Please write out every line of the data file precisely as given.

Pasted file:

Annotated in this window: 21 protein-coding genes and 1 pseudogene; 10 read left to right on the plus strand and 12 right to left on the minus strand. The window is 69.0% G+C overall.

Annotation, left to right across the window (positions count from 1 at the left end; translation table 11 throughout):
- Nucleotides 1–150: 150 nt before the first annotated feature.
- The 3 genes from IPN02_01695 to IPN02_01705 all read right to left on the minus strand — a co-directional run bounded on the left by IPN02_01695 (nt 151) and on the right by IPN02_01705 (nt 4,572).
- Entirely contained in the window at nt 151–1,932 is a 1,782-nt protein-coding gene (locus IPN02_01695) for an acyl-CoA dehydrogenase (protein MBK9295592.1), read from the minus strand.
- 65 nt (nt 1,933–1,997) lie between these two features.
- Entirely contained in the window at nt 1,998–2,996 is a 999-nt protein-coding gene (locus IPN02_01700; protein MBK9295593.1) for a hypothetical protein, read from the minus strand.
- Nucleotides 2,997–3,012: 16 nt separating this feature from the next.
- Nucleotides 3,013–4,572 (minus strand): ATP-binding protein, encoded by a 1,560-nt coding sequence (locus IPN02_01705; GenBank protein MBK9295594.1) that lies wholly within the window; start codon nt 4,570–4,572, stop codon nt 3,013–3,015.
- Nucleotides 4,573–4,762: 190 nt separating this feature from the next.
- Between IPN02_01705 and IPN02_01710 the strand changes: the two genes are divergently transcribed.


Annotated in this window: 21 protein-coding genes and 1 pseudogene; 10 read left to right on the plus strand and 12 right to left on the minus strand. The window is 69.0% G+C overall.

Annotation, left to right across the window (positions count from 1 at the left end; translation table 11 throughout):
- Nucleotides 1–150: 150 nt before the first annotated feature.
- The 3 genes from IPN02_01695 to IPN02_01705 all read right to left on the minus strand — a co-directional run bounded on the left by IPN02_01695 (nt 151) and on the right by IPN02_01705 (nt 4,572).
- Entirely contained in the window at nt 151–1,932 is a 1,782-nt protein-coding gene (locus IPN02_01695) for an acyl-CoA dehydrogenase (protein MBK9295592.1), read from the minus strand.
- 65 nt (nt 1,933–1,997) lie between these two features.
- Entirely contained in the window at nt 1,998–2,996 is a 999-nt protein-coding gene (locus IPN02_01700; protein MBK9295593.1) for a hypothetical protein, read from the minus strand.
- Nucleotides 2,997–3,012: 16 nt separating this feature from the next.
- Nucleotides 3,013–4,572 (minus strand): ATP-binding protein, encoded by a 1,560-nt coding sequence (locus IPN02_01705; GenBank protein MBK9295594.1) that lies wholly within the window; start codon nt 4,570–4,572, stop codon nt 3,013–3,015.
- Nucleotides 4,573–4,762: 190 nt separating this feature from the next.
- Between IPN02_01705 and IPN02_01710 the strand changes: the two genes are divergently transcribed.